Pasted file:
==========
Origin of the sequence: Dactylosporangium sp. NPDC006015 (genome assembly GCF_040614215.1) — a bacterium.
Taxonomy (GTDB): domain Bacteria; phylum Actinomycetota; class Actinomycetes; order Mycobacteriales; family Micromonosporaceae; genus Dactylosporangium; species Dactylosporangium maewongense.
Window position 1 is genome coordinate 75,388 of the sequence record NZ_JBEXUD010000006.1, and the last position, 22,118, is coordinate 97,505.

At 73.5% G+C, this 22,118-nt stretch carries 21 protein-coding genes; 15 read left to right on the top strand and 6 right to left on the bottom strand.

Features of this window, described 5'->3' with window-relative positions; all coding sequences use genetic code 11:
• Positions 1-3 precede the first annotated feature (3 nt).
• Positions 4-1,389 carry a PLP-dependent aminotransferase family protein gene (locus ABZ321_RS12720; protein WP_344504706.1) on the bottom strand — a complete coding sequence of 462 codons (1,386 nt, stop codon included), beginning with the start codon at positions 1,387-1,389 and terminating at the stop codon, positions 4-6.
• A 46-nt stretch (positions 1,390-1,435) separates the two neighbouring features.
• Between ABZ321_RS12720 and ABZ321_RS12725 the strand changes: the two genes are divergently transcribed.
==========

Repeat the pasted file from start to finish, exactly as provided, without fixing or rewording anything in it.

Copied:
Origin of the sequence: Dactylosporangium sp. NPDC006015 (genome assembly GCF_040614215.1) — a bacterium.
Taxonomy (GTDB): domain Bacteria; phylum Actinomycetota; class Actinomycetes; order Mycobacteriales; family Micromonosporaceae; genus Dactylosporangium; species Dactylosporangium maewongense.
Window position 1 is genome coordinate 75,388 of the sequence record NZ_JBEXUD010000006.1, and the last position, 22,118, is coordinate 97,505.

At 73.5% G+C, this 22,118-nt stretch carries 21 protein-coding genes; 15 read left to right on the top strand and 6 right to left on the bottom strand.

Features of this window, described 5'->3' with window-relative positions; all coding sequences use genetic code 11:
• Positions 1-3 precede the first annotated feature (3 nt).
• Positions 4-1,389 carry a PLP-dependent aminotransferase family protein gene (locus ABZ321_RS12720; protein WP_344504706.1) on the bottom strand — a complete coding sequence of 462 codons (1,386 nt, stop codon included), beginning with the start codon at positions 1,387-1,389 and terminating at the stop codon, positions 4-6.
• A 46-nt stretch (positions 1,390-1,435) separates the two neighbouring features.
• Between ABZ321_RS12720 and ABZ321_RS12725 the strand changes: the two genes are divergently transcribed.